Oblivious; stuck in autopilot; mindlessness Snobbery; perfectionistic; intolerant;
Gratitude Entitled; unappreciative; self-absorbed Ingratiation; contrived; profuse;
Hope Negative; pessimistic; past-oriented; despair Unrealistic; Pollyanna-ish; head in the
clouds, blind optimism
Humor Overly serious; stilted/stiﬀ;ﬂat aﬀect Tasteless/oﬀensive; giddy; socially
Spirituality Lack of purpose or meaning in life; disconnected
from what is sacred; unaware of core values
Preachy/proselytizing; fanatical; rigid
values; holier than thou
Adapted from Niemiec (2014,2018). The VIA Classiﬁcation of 24 strengths is copyright VIA Institute on Character and
used with permission.
COUNSELLING PSYCHOLOGY QUARTERLY 5
using stubbornness or a negative ﬁxation) keeps going despite a negative impact on
their health and the team.
Individuals are naturally interested in expressing themselves and desire to express
their most central qualities to others (Bargh, McKenna, & Fitzsimons, 2002; Kim & Ko,
2007; Rogers, 1951). When this is done without mindful attention of themselves or the
situation, the result can be a mindless overplay of their best qualities which has
a negative impact on others. A variety of factors might partially explain why someone
may be overusing their character strengths. Virtues scholar, Nancy Snow (2016)oﬀers
the concepts of forcing, impulsivity, overthinking, and perfectionistic standards as ways
virtues can become overplayed or unbalanced. These can be explained and applied to
character strengths in the following ways. Forcing: An individual might pressure oneself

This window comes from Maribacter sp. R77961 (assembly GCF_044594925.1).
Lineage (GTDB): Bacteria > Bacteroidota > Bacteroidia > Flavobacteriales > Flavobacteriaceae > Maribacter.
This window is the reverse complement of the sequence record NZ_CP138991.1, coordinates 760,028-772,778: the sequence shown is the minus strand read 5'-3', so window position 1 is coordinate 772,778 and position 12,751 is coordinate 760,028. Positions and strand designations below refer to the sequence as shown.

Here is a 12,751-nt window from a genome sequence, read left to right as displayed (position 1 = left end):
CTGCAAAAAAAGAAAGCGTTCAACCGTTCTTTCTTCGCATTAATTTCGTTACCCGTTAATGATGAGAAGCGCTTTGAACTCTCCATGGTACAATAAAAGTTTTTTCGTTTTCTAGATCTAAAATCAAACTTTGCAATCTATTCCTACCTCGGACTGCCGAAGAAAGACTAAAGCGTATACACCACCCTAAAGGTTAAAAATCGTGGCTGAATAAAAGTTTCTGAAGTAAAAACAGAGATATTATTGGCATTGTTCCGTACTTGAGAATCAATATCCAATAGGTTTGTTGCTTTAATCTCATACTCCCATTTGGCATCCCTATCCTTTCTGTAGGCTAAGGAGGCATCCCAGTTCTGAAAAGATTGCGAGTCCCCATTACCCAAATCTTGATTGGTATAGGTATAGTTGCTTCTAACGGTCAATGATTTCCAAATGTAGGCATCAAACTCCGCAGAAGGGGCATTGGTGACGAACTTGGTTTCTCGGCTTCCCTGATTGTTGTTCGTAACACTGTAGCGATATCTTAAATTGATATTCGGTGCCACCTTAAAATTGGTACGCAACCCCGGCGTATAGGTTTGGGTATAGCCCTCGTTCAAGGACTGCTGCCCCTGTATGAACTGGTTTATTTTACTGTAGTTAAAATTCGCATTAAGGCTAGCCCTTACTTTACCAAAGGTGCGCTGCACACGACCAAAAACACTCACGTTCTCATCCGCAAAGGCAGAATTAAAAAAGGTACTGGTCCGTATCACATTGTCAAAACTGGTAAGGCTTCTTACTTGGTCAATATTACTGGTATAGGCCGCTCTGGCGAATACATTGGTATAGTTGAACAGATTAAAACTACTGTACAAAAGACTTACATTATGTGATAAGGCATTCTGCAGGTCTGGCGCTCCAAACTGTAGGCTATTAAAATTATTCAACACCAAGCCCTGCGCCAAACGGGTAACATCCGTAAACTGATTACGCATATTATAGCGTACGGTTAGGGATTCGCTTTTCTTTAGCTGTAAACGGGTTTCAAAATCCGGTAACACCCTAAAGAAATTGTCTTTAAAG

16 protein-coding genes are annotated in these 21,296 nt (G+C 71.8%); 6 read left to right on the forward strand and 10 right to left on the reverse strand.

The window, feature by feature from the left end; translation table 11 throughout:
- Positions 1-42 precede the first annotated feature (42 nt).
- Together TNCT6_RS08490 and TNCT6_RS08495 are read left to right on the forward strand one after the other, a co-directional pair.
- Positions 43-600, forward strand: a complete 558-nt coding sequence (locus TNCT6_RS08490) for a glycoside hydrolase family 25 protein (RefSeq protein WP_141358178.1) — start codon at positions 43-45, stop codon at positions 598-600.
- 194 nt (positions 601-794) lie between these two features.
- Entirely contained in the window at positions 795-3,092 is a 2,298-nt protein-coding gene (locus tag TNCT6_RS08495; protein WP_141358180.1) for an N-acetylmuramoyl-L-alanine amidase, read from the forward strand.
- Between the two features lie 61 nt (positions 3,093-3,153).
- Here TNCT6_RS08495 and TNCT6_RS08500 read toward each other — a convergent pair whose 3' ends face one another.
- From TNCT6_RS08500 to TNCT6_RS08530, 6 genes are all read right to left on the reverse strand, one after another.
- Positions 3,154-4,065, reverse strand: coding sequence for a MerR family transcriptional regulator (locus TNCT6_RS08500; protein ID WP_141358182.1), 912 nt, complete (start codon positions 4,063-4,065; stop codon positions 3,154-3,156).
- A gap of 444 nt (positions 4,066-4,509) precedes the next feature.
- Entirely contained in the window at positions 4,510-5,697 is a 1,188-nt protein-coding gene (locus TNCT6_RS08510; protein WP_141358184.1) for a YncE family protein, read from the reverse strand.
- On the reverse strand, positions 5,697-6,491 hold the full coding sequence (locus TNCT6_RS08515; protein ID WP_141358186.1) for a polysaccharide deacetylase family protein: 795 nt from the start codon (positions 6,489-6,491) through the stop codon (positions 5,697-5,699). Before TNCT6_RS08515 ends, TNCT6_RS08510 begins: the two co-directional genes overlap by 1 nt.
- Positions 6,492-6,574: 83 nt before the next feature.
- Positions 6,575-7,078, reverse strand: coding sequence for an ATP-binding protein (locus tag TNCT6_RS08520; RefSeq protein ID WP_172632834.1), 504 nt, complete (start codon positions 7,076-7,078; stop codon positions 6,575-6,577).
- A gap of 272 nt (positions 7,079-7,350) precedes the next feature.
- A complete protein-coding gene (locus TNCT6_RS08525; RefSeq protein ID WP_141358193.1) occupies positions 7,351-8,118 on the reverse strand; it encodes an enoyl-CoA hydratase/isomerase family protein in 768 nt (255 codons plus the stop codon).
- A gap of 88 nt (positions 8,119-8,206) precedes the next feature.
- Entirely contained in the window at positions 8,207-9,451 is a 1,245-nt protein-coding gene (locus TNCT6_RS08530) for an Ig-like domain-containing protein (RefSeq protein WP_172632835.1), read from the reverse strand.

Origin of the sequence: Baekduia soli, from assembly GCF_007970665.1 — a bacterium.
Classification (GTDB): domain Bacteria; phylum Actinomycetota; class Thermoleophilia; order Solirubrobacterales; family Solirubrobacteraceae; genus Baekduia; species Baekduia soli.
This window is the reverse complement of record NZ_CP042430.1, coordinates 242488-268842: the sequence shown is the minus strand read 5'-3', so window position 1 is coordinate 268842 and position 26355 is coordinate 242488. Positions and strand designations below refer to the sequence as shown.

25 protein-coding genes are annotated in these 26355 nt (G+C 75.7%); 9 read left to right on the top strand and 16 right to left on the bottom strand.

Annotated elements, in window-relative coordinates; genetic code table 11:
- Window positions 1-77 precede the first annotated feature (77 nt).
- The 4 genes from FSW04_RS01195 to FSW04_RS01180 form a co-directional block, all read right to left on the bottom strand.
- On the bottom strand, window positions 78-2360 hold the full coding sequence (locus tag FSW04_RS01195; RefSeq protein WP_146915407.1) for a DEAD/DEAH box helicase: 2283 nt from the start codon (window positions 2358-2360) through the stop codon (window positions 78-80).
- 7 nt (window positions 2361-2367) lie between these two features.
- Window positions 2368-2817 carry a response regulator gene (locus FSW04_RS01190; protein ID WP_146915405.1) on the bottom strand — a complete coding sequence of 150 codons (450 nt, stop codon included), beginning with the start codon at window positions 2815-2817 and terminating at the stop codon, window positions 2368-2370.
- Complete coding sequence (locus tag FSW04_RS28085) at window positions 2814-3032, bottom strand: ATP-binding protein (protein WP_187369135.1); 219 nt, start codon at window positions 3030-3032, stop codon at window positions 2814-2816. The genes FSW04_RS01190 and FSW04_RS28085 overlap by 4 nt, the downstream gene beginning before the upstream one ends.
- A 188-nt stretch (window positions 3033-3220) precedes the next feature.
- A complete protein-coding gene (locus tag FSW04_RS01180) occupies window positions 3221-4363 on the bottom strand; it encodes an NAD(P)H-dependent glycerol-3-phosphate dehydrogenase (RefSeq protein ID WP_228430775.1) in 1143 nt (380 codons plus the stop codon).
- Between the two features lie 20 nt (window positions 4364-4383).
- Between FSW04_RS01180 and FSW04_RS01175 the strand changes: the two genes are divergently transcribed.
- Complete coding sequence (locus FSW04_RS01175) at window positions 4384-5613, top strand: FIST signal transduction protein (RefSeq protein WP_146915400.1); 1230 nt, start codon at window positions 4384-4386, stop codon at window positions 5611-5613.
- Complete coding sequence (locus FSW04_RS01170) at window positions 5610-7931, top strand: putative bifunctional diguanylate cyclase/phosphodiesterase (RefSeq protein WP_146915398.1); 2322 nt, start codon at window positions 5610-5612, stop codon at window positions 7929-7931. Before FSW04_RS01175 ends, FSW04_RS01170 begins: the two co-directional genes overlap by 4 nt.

to forgive someone else when it doesn’t feel right, or force in humor when it’s socially
inappropriate. Impulsivity: Someone may impulsively use their zest without thinking of
the impact on others ﬁrst thing in the morning before others have had their coﬀee.
Overthinking: An individual might become riddled with indecisiveness by overthinking
the multitude of scenarios by means of their strength of judgment/critical thinking.
Perfectionistic standards: The person high in appreciation of beauty and excellence may
ﬁnd themselves constantly upholding unrealistic or imbalanced standards with their
work projects or in their relationships. As with underuse, the sometimes subtle phenom-
enon of overuse of character strengths can vary in many ways due to individual
diﬀerences and situational factors.
A model of optimal use of character strengths: emerging research
Thousands of years ago, Aristotle (4th BCE/2000), a practical philosopher, emphasized an
approach to living, working, playing, and relating that was characterized by a balance in
virtuous expression, a golden mean. The emphasis was placed on virtues being the
positive and desirable balance between two opposites, that of excess and deﬁciency.
Modern day researchers in strengths have reignited this work as an important compo-
nent of strengths-based approaches (Biswas-Diener, Kashdan, & Minhas, 2011; Linley,
2008; Niemiec, 2014; Rashid & Seligman, 2018) and is aligned with the direction of what
other scholars in the ﬁeld have argued for (Fowers, 2008; Schwartz & Sharpe, 2006). The
lead researcher of the development of the VIA Classiﬁcation and VIA Survey, Chris
Peterson (2006), oﬀered some thoughts on an alternative DSM (Diagnostic and
Statistical Manual of Mental Disorders) by hypothesizing “disorders”of character
strengths with dimensions he named strength exaggeration, absence, and opposite.
For example, for the strength of bravery, he named its exaggeration as foolhardiness, its
absence as fright, and its opposite as cowardice. In testing this hypothetical approach
with practitioners, educators, and scholars across the globe, this model fell ﬂat, repeat-
edly, from a practical perspective, often leading practitioners feeling the approach was
too erudite, complex, and confusing. Yet, it provided a good foundation for important
In echoing Aristotle’s golden mean and continuum concepts, Niemiec (2014) revised
the framework by simplifying it to overuse, underuse, and optimal use for the 24
character strengths, while expanding its application not solely to psychopathology but
as applicable to all human beings. Figure 1 shows this model as a continuum for
6R. M. NIEMIEC